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BobWang

The Master American Express AmEx Additional Cardmember Employee Authorized User Responsibility Thread

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Centurion Bank AmExes are unique in that on the back of every card is this language:

USE OF THIS CARD IS SUBJECT TO THE CARDMEMBER AGREEMENT

Each AU has a unique card number,
and usage of the card obligates the AU to the Cardmember Agreement.

However, ONLY the Primary Cardmember is jointly and severally liable for AU charges.
IOW, an AU is NOT responsible for the Primary’s or other AUs’ charges.
Usually, the Primary is the one with deeper pockets,
so AmEx will go after him/her/it first.

*IF* the Primary is not capable of paying,
THEN AmEx can go after each and every AU under the Cardmember Agreement,
that EACH AU agrees to implicitly, by using the card

AmEx Cardmember Agreements:

https://www.americanexpress.com/us/content/cardmember-agreements/all-us.html

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BobWang, on 29 Apr 2013 - 16:53, said:

Centurion Bank AmExes are unique in that on the back of every card is this language:

 

USE OF THIS CARD IS SUBJECT TO THE CARDMEMBER AGREEMENT

 

Each AU has a unique card number,

and usage of the card obligates the AU to the Cardmember Agreement.

 

However, ONLY the Primary Cardmember is jointly and severally liable for AU charges.

IOW, an AU is NOT responsible for the Primary’s or other AUs’ charges.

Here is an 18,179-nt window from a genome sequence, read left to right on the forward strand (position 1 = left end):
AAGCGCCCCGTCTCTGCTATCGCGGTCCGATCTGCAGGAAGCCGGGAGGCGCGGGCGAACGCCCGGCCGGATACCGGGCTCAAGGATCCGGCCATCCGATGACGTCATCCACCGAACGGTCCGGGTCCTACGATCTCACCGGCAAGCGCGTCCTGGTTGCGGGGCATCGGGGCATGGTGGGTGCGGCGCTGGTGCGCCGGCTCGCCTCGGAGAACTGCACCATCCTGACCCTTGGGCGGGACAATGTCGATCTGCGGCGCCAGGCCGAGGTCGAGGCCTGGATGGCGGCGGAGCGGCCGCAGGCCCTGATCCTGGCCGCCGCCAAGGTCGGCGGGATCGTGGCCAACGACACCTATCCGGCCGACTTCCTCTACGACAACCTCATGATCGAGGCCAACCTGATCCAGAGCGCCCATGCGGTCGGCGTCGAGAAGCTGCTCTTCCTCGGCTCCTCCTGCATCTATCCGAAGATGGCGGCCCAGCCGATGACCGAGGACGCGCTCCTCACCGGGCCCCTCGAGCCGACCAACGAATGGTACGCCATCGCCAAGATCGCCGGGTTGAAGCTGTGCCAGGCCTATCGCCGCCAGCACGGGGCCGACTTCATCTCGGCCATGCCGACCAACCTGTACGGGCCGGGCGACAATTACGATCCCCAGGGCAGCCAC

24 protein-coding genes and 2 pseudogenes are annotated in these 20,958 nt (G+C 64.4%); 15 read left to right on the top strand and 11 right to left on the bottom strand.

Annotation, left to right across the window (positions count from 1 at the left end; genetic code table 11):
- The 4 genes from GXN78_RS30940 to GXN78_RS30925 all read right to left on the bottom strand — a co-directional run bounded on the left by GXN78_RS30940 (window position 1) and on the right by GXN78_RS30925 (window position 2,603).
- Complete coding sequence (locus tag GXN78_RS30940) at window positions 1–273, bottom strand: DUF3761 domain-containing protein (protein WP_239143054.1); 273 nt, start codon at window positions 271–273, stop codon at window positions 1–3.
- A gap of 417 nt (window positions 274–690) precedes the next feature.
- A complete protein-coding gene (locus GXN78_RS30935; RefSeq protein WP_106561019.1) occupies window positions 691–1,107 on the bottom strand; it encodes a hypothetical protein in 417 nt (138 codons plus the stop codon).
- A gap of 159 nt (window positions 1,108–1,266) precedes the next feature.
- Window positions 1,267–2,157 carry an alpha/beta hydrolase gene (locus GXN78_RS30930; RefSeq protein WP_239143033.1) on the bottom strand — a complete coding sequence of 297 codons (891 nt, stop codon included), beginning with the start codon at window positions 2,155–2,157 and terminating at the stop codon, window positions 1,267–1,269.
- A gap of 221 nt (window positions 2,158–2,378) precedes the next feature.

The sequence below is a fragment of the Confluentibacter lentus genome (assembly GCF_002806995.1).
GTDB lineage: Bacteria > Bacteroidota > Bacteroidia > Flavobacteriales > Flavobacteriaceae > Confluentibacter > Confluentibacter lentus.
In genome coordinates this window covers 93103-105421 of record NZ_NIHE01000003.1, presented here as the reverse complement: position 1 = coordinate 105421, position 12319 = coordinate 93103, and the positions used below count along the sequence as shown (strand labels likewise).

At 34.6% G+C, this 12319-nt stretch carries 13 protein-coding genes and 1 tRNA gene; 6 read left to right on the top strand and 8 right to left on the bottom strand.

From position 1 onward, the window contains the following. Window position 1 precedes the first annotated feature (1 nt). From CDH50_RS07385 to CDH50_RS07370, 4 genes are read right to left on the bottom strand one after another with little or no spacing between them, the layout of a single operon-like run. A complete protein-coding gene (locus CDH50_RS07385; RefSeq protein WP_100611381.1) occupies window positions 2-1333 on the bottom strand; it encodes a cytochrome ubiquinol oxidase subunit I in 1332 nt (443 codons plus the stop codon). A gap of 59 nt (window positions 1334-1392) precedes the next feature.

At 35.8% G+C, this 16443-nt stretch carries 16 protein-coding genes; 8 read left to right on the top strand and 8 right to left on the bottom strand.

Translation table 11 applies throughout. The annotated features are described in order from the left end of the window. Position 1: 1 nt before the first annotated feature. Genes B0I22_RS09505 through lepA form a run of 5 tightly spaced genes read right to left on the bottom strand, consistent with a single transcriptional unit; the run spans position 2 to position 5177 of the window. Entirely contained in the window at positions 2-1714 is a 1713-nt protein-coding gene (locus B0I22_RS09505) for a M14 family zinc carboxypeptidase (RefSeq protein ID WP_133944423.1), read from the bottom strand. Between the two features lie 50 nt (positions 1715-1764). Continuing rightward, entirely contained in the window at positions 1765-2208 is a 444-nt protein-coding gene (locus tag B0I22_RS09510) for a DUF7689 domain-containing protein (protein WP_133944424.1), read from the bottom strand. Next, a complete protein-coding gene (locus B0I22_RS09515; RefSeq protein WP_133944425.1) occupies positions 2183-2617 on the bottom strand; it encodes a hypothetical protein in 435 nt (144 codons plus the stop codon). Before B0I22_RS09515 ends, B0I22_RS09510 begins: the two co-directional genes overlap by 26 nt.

Usually, the Primary is the one with deeper pockets,

so AmEx will go after him/her/it first.

 

*IF* the Primary is not capable of paying,

THEN AmEx can go after each and every AU under the Cardmember Agreement,

that EACH AU agrees to implicitly, by using the card

 

AmEx Cardmember Agreements:

 

https://www.americanexpress.com/us/content/cardmember-agreements/all-us.html

That language used to be there. No more. The language is explicit that the basic cardholder is the one responsible for paying the bills including those of AUs and anyone they or the additional cardmember(s) allows to use the card(s). Generally, language that is at all ambiguous is interpreted favorably to the person that didn't write the contract.

 

On the Amex Plat agreement, there is a curious reference to "See about additional cardmembers" on Pg 4 of section 2. It's curious because there is no such reference on page 4. Me thinks their lawyers need to do a better job proofreading. It's also consistent with a recent change involving additional cardmembers where referenced sections slip through the cracks.

Edited by cashnocredit

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The "Cardmember Agreement" covers "Cardmember", whether Primary or Additional.

 

Any Additional Cardmembers are bound to the same Cardmember Agreement.

 

The difference is that ONLY the Primary is "Joint & Severally" liable.

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Look at all your other credit cards.

 

None of mine have the language of accepting "Cardmember Agreement" just by using the card.

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My Freedom card has identical "use of this card..." language.

 

 

I don't see any language on the Cardmember Agreement re Additional Cardmember liability: I do see this:

 

You promise to pay all charges, including:

● charges you make, even if you do not present your card or sign for the transaction,

● charges that other people make if you let them use your Account, and

● charges that Additional Cardmembers make or permit others to make.

 

And this:

 

We, us, and our mean the issuer shown on page

1 of Part 1. You and your mean the person who

applied for this Account and for whom we opened

the Account. You and your also mean anyone

who agrees to pay for this Account. You are the

Basic Cardmember.

Edited by cashnocredit

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I guess I don't carry Chase cards in my wallet.